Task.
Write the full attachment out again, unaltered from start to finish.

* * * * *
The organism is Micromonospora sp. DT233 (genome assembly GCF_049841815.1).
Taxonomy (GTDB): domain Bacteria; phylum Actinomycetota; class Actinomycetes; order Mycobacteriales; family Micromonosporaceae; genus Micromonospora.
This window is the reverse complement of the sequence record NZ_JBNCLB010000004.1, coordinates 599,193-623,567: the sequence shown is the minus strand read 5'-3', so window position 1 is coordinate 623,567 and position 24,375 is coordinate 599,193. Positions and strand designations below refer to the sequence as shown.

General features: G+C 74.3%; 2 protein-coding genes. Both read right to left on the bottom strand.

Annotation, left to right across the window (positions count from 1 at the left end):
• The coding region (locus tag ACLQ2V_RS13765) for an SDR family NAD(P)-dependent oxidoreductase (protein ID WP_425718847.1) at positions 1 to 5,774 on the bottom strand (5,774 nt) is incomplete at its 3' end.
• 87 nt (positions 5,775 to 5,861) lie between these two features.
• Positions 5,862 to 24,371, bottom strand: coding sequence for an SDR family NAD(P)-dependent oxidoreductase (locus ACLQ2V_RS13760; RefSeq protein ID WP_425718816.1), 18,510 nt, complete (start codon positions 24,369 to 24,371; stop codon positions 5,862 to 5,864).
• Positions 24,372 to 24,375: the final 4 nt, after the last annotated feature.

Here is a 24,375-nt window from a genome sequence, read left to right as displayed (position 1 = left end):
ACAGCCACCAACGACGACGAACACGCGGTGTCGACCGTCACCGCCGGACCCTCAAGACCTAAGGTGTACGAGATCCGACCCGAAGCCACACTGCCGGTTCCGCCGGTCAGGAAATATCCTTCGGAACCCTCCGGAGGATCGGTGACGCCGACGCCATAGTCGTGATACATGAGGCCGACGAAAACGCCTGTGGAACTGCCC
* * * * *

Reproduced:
The organism is Micromonospora sp. DT233 (genome assembly GCF_049841815.1).
Taxonomy (GTDB): domain Bacteria; phylum Actinomycetota; class Actinomycetes; order Mycobacteriales; family Micromonosporaceae; genus Micromonospora.
This window is the reverse complement of the sequence record NZ_JBNCLB010000004.1, coordinates 599,193-623,567: the sequence shown is the minus strand read 5'-3', so window position 1 is coordinate 623,567 and position 24,375 is coordinate 599,193. Positions and strand designations below refer to the sequence as shown.

General features: G+C 74.3%; 2 protein-coding genes. Both read right to left on the bottom strand.

Annotation, left to right across the window (positions count from 1 at the left end):
• The coding region (locus tag ACLQ2V_RS13765) for an SDR family NAD(P)-dependent oxidoreductase (protein ID WP_425718847.1) at positions 1 to 5,774 on the bottom strand (5,774 nt) is incomplete at its 3' end.
• 87 nt (positions 5,775 to 5,861) lie between these two features.
• Positions 5,862 to 24,371, bottom strand: coding sequence for an SDR family NAD(P)-dependent oxidoreductase (locus ACLQ2V_RS13760; RefSeq protein ID WP_425718816.1), 18,510 nt, complete (start codon positions 24,369 to 24,371; stop codon positions 5,862 to 5,864).
• Positions 24,372 to 24,375: the final 4 nt, after the last annotated feature.

Here is a 24,375-nt window from a genome sequence, read left to right as displayed (position 1 = left end):
ACAGCCACCAACGACGACGAACACGCGGTGTCGACCGTCACCGCCGGACCCTCAAGACCTAAGGTGTACGAGATCCGACCCGAAGCCACACTGCCGGTTCCGCCGGTCAGGAAATATCCTTCGGAACCCTCCGGAGGATCGGTGACGCCGACGCCATAGTCGTGATACATGAGGCCGACGAAAACGCCTGTGGAACTGCCC